Fans of Goodreads and Instagram!

I have a bookish app recommendation for those of you who love Goodreads and Instagram! This app is called “Litsy” and I’ve only had it for a day and already I love it! It’s set up a lot like Instagram yet it has many of the same features as Goodreads does (shelves, opportunities to post quotes, reviews, and blurbs, all with some cool pictures of your favorite photogenic books). It is for a mobile device (you can’t access your account from a laptop) and only available on the Apple Appstore currently but I assume that they are working on making it available to Android users as well.

I made myself an account and a lot of the publishers that I review for are joining it so I imagine that it will get decently big very quickly and may become a lead competitor for Goodreads (which I still use). It’s super fun and effective so I wanted to pass the word on to you who love books as both something new for you and a different way to follow my reviews. You can find me by searching my username which is “rayleigh_LitAp”.

Heres a link to give you more info about the app! 

Thanks for reading and hope some of you will benefit from this:)

-Rayleigh

Popular by Sofia O’Hara

I received this book from the author for the purpose of this review. All comments and opinions are entirely my own.

The Synopsis:

Girls are under enormous pressure to be pretty, popular and skinny. This book is specifically designed for girls.

Jenna is a girl who wishes to be popular. She admires the pretty girls in her school who seem to have it all. A poster shows Jenna how to have it all.

Review:

Popular is a very short story that has a deep impact. Dealing with the peer pressure and bullying in today’s public schools, this book reveals some very special things about a young girl who wants so desperately to fit in.

I was surprised at how profound of a message the author was able to include so simply in this story to relate to young elementary and middle grade girls, that one cannot expect other’s to like them if they, themselves, don’t like themselves.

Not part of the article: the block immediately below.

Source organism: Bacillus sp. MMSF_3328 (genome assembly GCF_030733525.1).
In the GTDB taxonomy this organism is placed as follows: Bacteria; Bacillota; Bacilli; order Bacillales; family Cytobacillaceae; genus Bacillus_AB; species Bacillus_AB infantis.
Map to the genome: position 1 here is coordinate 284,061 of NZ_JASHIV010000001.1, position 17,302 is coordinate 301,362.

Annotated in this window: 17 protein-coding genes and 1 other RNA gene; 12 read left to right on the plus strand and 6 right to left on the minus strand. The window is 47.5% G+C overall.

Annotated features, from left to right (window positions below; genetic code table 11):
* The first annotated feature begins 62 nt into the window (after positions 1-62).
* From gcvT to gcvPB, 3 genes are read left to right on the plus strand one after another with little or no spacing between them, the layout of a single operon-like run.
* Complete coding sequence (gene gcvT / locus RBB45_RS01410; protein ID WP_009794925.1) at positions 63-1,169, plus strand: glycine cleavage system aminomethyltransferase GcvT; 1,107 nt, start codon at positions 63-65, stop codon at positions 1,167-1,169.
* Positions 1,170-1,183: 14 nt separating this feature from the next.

The story did tend to repeat itself towards the end, but it was just driving home the point so it wasn’t a real big deal. The story is clean, effective and very well written.

I give it 4 out of 5 stars and recommend it to girls struggling with bullying and peer pressure from ages 6 to 10.

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Rated: * * * *

One Paris Summer by Denise Grover Swank

I received this book from the author/publisher for the purpose of this review. All comments and opinions are entirely my own.

The Synopsis:

Most teens dream of visiting the City of Lights, but it feels more like a nightmare for Sophie Brooks. She and her brother are sent to Paris to spend the summer with their father, who left home a year ago without any explanation. As if his sudden abandonment weren’t betrayal enough, he’s about to remarry, and they’re expected to play nice with his soon-to-be wife and stepdaughter. The stepdaughter, Camille, agrees to show them around the city, but she makes it clear that she will do everything in her power to make Sophie miserable.

Sophie could deal with all the pain and humiliation if only she could practice piano. Her dream is to become a pianist, and she was supposed to spend the summer preparing for a scholarship competition. Even though her father moved to Paris to pursue his own dream, he clearly doesn’t support hers. His promise to provide her with a piano goes unfulfilled.

Still, no one is immune to Paris’s charm. After a few encounters with a gorgeous French boy, Sophie finds herself warming to the city, particularly when she discovers that he can help her practice piano. There’s just one hitch—he’s a friend of Camille’s, and Camille hates Sophie. While the summer Sophie dreaded promises to become best summer of her life, one person could ruin it all.

Books published under the Blink imprint are intended for a general readership without being overtly Christian.

Review:

One Paris Summer is a book with absolute charm and romance, much like it’s title suggests. Whisked off to one of the most romantic countries there is, during a teen’s most favorite time of year, this book does not fall short of its potential.

The storyline is excellently paced and has enough “surprises” to keep the reader still interested in the summer of Sophie’s life. The characters are all charming and well developed and the French phrases throughout the book will give the reader an element of pleasure as they know they are learning a bit of this romantic language.

As for the content of the book, the romance is very very high and has so many kissing scenes I essentially lost count. They range from very deep and detailed to short and sweet and there are 5 or more direct mentions of having sex (some characters speaking about themselves doing this) however there were no actual scenes. The language, when speaking sexually, says “screw(ing)” 2 or 3 times and there is one use of “h*ll” during a fight.

Overall, I actually really enjoyed One Paris Summer for the constant push of valuing family above work and for showing that not all families are perfect, but they are certainly worth fighting for. Despite the high romance aspect, this was a generally clean YA novel, especially when compared to other’s I’ve read, so I will still give it 4 out of 5 stars and do recommend it to my readers older than 14 or 15 years of age.

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Rated: * * * *

If You Were Me and Lived in…Ancient China by Carole P. Roman

I received this book from the author for the purpose of this review. All comments and opinions are entirely my own.

Synopsis: